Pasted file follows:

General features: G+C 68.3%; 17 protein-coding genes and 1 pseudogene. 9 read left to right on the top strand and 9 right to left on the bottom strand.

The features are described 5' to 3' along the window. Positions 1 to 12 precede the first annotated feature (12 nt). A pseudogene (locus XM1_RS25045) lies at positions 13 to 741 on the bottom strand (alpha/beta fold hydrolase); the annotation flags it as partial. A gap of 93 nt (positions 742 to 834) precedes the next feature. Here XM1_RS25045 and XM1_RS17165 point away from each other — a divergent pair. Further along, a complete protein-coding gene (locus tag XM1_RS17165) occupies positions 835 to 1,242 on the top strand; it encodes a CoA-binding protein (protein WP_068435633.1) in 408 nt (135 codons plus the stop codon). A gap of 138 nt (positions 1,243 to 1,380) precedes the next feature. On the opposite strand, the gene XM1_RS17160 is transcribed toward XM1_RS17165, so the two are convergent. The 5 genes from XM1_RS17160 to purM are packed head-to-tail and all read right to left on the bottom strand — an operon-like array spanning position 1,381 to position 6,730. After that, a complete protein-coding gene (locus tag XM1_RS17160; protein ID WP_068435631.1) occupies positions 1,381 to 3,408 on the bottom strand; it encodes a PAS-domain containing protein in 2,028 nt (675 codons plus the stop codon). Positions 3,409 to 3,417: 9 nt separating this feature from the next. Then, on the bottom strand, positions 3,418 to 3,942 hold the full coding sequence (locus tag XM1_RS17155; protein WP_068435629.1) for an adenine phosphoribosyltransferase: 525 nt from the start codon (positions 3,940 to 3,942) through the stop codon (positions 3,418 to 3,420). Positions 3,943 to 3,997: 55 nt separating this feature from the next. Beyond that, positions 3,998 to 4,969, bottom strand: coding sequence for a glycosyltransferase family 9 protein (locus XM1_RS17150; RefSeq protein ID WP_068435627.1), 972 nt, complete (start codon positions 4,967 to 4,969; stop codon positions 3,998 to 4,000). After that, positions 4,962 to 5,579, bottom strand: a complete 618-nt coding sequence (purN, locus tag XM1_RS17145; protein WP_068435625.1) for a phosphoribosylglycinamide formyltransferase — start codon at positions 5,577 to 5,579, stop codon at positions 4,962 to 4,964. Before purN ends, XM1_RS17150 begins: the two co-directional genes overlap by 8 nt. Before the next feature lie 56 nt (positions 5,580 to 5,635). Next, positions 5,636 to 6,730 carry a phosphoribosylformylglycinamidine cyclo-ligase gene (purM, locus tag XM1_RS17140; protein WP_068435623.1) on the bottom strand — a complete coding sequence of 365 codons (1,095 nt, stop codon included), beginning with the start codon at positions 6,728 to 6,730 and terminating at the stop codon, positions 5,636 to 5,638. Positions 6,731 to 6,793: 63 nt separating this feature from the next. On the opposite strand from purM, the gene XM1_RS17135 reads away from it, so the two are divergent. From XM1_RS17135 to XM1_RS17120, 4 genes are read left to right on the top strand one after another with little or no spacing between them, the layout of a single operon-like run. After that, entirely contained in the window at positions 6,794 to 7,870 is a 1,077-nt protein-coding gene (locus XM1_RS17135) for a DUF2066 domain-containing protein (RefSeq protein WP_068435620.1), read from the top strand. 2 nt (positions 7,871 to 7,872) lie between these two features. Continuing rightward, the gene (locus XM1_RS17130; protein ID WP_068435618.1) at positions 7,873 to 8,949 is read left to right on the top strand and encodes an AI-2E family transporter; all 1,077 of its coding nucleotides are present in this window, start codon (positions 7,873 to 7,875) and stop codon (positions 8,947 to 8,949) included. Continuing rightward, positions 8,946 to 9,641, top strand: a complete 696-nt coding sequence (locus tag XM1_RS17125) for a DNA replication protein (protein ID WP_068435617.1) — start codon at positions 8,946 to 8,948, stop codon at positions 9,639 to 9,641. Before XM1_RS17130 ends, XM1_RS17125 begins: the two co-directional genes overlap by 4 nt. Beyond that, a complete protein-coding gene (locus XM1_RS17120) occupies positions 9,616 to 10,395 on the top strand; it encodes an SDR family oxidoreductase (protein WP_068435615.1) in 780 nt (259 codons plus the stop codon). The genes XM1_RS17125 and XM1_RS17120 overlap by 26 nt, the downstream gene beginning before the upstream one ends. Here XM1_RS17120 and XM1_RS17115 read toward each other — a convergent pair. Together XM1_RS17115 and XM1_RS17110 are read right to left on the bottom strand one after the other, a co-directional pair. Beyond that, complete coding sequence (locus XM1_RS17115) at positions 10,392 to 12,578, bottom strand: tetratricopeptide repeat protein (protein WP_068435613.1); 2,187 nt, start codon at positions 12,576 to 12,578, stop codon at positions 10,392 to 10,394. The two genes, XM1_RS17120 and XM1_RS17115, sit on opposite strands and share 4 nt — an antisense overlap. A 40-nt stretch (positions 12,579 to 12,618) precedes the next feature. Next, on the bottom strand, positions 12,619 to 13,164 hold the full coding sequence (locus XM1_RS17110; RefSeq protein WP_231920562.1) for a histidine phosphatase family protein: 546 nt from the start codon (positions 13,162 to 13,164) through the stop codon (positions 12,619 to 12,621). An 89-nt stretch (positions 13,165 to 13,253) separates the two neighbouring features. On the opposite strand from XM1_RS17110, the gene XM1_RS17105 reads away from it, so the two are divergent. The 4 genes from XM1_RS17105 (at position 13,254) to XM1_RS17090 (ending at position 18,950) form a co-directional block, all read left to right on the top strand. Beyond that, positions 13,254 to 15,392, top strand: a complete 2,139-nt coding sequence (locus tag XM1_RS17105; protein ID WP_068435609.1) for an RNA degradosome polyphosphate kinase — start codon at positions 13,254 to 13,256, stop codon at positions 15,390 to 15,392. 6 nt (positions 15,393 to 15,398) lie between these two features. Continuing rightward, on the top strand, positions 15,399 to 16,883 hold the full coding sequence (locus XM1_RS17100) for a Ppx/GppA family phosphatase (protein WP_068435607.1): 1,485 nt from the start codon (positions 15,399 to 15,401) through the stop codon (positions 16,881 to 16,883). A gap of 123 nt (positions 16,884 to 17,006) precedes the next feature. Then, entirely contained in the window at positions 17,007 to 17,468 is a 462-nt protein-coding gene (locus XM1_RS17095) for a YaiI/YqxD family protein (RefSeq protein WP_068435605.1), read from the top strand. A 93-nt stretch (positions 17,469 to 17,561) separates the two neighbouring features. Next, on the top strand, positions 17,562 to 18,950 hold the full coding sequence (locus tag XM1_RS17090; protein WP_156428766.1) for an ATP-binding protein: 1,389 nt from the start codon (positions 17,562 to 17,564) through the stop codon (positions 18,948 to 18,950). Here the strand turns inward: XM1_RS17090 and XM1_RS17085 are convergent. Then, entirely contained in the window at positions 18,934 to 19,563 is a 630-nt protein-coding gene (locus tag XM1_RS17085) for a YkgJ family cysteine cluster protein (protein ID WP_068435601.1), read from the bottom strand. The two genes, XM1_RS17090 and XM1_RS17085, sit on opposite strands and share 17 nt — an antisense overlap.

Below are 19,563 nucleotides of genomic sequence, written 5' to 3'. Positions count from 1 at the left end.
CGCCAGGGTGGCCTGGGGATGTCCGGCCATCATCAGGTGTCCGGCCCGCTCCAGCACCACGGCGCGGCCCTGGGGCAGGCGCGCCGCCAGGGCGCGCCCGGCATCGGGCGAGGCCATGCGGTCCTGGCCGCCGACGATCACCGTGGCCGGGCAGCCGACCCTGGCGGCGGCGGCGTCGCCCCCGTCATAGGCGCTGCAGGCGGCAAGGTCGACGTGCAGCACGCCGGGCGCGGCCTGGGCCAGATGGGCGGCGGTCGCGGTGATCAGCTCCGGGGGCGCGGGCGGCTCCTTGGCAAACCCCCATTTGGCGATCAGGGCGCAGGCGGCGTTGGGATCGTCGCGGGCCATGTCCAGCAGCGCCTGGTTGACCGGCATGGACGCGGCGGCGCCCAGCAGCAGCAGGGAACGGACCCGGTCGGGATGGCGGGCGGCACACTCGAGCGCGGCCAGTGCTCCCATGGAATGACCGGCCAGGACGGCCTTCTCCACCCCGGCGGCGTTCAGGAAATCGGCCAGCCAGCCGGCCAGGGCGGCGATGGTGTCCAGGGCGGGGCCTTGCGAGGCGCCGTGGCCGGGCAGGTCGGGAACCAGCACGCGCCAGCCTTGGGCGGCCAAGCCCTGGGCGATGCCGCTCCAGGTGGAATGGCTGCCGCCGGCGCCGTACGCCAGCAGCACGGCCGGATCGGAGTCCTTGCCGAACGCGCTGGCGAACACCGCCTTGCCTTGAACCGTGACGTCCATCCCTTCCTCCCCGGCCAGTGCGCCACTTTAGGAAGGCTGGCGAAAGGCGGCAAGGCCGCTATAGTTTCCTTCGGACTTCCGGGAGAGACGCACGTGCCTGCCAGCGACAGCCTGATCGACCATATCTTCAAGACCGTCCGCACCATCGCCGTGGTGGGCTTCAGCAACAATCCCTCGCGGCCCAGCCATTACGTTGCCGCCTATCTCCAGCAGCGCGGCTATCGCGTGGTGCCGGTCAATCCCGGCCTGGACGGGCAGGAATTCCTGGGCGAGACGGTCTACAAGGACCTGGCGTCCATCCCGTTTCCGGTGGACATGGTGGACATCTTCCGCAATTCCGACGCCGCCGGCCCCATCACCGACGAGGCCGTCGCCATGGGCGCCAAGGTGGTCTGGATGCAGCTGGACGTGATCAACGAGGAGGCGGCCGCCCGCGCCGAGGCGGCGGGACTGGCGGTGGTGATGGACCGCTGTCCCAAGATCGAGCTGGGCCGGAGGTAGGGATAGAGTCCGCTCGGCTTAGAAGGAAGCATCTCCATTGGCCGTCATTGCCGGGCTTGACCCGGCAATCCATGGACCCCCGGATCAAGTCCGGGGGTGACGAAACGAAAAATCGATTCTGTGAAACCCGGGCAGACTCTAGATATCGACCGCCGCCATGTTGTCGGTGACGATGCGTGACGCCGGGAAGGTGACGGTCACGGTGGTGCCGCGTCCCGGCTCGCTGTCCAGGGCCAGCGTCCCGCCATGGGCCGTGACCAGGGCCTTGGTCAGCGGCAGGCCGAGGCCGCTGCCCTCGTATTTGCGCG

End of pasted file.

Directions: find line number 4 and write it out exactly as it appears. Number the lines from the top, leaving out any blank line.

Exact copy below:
CGCCAGGGTGGCCTGGGGATGTCCGGCCATCATCAGGTGTCCGGCCCGCTCCAGCACCACGGCGCGGCCCTGGGGCAGGCGCGCCGCCAGGGCGCGCCCGGCATCGGGCGAGGCCATGCGGTCCTGGCCGCCGACGATCACCGTGGCCGGGCAGCCGACCCTGGCGGCGGCGGCGTCGCCCCCGTCATAGGCGCTGCAGGCGGCAAGGTCGACGTGCAGCACGCCGGGCGCGGCCTGGGCCAGATGGGCGGCGGTCGCGGTGATCAGCTCCGGGGGCGCGGGCGGCTCCTTGGCAAACCCCCATTTGGCGATCAGGGCGCAGGCGGCGTTGGGATCGTCGCGGGCCATGTCCAGCAGCGCCTGGTTGACCGGCATGGACGCGGCGGCGCCCAGCAGCAGCAGGGAACGGACCCGGTCGGGATGGCGGGCGGCACACTCGAGCGCGGCCAGTGCTCCCATGGAATGACCGGCCAGGACGGCCTTCTCCACCCCGGCGGCGTTCAGGAAATCGGCCAGCCAGCCGGCCAGGGCGGCGATGGTGTCCAGGGCGGGGCCTTGCGAGGCGCCGTGGCCGGGCAGGTCGGGAACCAGCACGCGCCAGCCTTGGGCGGCCAAGCCCTGGGCGATGCCGCTCCAGGTGGAATGGCTGCCGCCGGCGCCGTACGCCAGCAGCACGGCCGGATCGGAGTCCTTGCCGAACGCGCTGGCGAACACCGCCTTGCCTTGAACCGTGACGTCCATCCCTTCCTCCCCGGCCAGTGCGCCACTTTAGGAAGGCTGGCGAAAGGCGGCAAGGCCGCTATAGTTTCCTTCGGACTTCCGGGAGAGACGCACGTGCCTGCCAGCGACAGCCTGATCGACCATATCTTCAAGACCGTCCGCACCATCGCCGTGGTGGGCTTCAGCAACAATCCCTCGCGGCCCAGCCATTACGTTGCCGCCTATCTCCAGCAGCGCGGCTATCGCGTGGTGCCGGTCAATCCCGGCCTGGACGGGCAGGAATTCCTGGGCGAGACGGTCTACAAGGACCTGGCGTCCATCCCGTTTCCGGTGGACATGGTGGACATCTTCCGCAATTCCGACGCCGCCGGCCCCATCACCGACGAGGCCGTCGCCATGGGCGCCAAGGTGGTCTGGATGCAGCTGGACGTGATCAACGAGGAGGCGGCCGCCCGCGCCGAGGCGGCGGGACTGGCGGTGGTGATGGACCGCTGTCCCAAGATCGAGCTGGGCCGGAGGTAGGGATAGAGTCCGCTCGGCTTAGAAGGAAGCATCTCCATTGGCCGTCATTGCCGGGCTTGACCCGGCAATCCATGGACCCCCGGATCAAGTCCGGGGGTGACGAAACGAAAAATCGATTCTGTGAAACCCGGGCAGACTCTAGATATCGACCGCCGCCATGTTGTCGGTGACGATGCGTGACGCCGGGAAGGTGACGGTCACGGTGGTGCCGCGTCCCGGCTCGCTGTCCAGGGCCAGCGTCCCGCCATGGGCCGTGACCAGGGCCTTGGTCAGCGGCAGGCCGAGGCCGCTGCCCTCGTATTTGCGCG